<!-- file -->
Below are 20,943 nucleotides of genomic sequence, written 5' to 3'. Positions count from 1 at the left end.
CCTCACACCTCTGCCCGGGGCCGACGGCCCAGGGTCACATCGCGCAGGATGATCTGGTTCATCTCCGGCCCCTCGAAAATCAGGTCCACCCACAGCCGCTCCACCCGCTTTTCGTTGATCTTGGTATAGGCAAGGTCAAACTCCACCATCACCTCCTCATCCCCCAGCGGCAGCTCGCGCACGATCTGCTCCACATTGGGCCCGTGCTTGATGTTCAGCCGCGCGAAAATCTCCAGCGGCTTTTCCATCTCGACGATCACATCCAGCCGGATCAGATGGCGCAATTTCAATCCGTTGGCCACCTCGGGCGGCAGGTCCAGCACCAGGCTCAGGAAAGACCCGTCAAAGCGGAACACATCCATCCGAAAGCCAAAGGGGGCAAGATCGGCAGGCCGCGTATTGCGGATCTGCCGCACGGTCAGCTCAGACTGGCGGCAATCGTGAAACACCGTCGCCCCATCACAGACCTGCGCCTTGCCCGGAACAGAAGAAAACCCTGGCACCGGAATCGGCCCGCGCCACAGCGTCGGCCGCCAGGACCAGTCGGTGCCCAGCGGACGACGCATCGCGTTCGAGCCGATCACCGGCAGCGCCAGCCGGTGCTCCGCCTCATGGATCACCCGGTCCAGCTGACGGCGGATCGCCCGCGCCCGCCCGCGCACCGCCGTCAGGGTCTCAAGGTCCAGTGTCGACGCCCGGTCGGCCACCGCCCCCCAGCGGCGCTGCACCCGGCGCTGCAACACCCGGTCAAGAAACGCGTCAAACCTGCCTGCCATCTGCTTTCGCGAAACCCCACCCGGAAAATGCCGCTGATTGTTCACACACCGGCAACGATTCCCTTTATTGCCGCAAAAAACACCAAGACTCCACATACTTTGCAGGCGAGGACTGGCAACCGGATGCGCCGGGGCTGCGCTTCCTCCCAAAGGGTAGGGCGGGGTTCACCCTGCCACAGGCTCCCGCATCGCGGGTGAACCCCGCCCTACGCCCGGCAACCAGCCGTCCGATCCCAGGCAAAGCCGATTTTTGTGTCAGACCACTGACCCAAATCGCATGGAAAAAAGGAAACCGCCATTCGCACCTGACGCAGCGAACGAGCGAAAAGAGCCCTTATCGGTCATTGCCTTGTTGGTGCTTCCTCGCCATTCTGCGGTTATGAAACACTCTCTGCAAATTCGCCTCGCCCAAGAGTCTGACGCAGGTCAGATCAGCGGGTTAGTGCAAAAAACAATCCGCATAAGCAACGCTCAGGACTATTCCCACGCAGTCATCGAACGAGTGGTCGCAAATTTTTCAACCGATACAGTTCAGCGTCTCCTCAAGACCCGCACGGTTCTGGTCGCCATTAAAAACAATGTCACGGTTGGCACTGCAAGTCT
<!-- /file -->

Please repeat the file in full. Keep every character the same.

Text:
Below are 20,943 nucleotides of genomic sequence, written 5' to 3'. Positions count from 1 at the left end.
CCTCACACCTCTGCCCGGGGCCGACGGCCCAGGGTCACATCGCGCAGGATGATCTGGTTCATCTCCGGCCCCTCGAAAATCAGGTCCACCCACAGCCGCTCCACCCGCTTTTCGTTGATCTTGGTATAGGCAAGGTCAAACTCCACCATCACCTCCTCATCCCCCAGCGGCAGCTCGCGCACGATCTGCTCCACATTGGGCCCGTGCTTGATGTTCAGCCGCGCGAAAATCTCCAGCGGCTTTTCCATCTCGACGATCACATCCAGCCGGATCAGATGGCGCAATTTCAATCCGTTGGCCACCTCGGGCGGCAGGTCCAGCACCAGGCTCAGGAAAGACCCGTCAAAGCGGAACACATCCATCCGAAAGCCAAAGGGGGCAAGATCGGCAGGCCGCGTATTGCGGATCTGCCGCACGGTCAGCTCAGACTGGCGGCAATCGTGAAACACCGTCGCCCCATCACAGACCTGCGCCTTGCCCGGAACAGAAGAAAACCCTGGCACCGGAATCGGCCCGCGCCACAGCGTCGGCCGCCAGGACCAGTCGGTGCCCAGCGGACGACGCATCGCGTTCGAGCCGATCACCGGCAGCGCCAGCCGGTGCTCCGCCTCATGGATCACCCGGTCCAGCTGACGGCGGATCGCCCGCGCCCGCCCGCGCACCGCCGTCAGGGTCTCAAGGTCCAGTGTCGACGCCCGGTCGGCCACCGCCCCCCAGCGGCGCTGCACCCGGCGCTGCAACACCCGGTCAAGAAACGCGTCAAACCTGCCTGCCATCTGCTTTCGCGAAACCCCACCCGGAAAATGCCGCTGATTGTTCACACACCGGCAACGATTCCCTTTATTGCCGCAAAAAACACCAAGACTCCACATACTTTGCAGGCGAGGACTGGCAACCGGATGCGCCGGGGCTGCGCTTCCTCCCAAAGGGTAGGGCGGGGTTCACCCTGCCACAGGCTCCCGCATCGCGGGTGAACCCCGCCCTACGCCCGGCAACCAGCCGTCCGATCCCAGGCAAAGCCGATTTTTGTGTCAGACCACTGACCCAAATCGCATGGAAAAAAGGAAACCGCCATTCGCACCTGACGCAGCGAACGAGCGAAAAGAGCCCTTATCGGTCATTGCCTTGTTGGTGCTTCCTCGCCATTCTGCGGTTATGAAACACTCTCTGCAAATTCGCCTCGCCCAAGAGTCTGACGCAGGTCAGATCAGCGGGTTAGTGCAAAAAACAATCCGCATAAGCAACGCTCAGGACTATTCCCACGCAGTCATCGAACGAGTGGTCGCAAATTTTTCAACCGATACAGTTCAGCGTCTCCTCAAGACCCGCACGGTTCTGGTCGCCATTAAAAACAATGTCACGGTTGGCACTGCAAGTCT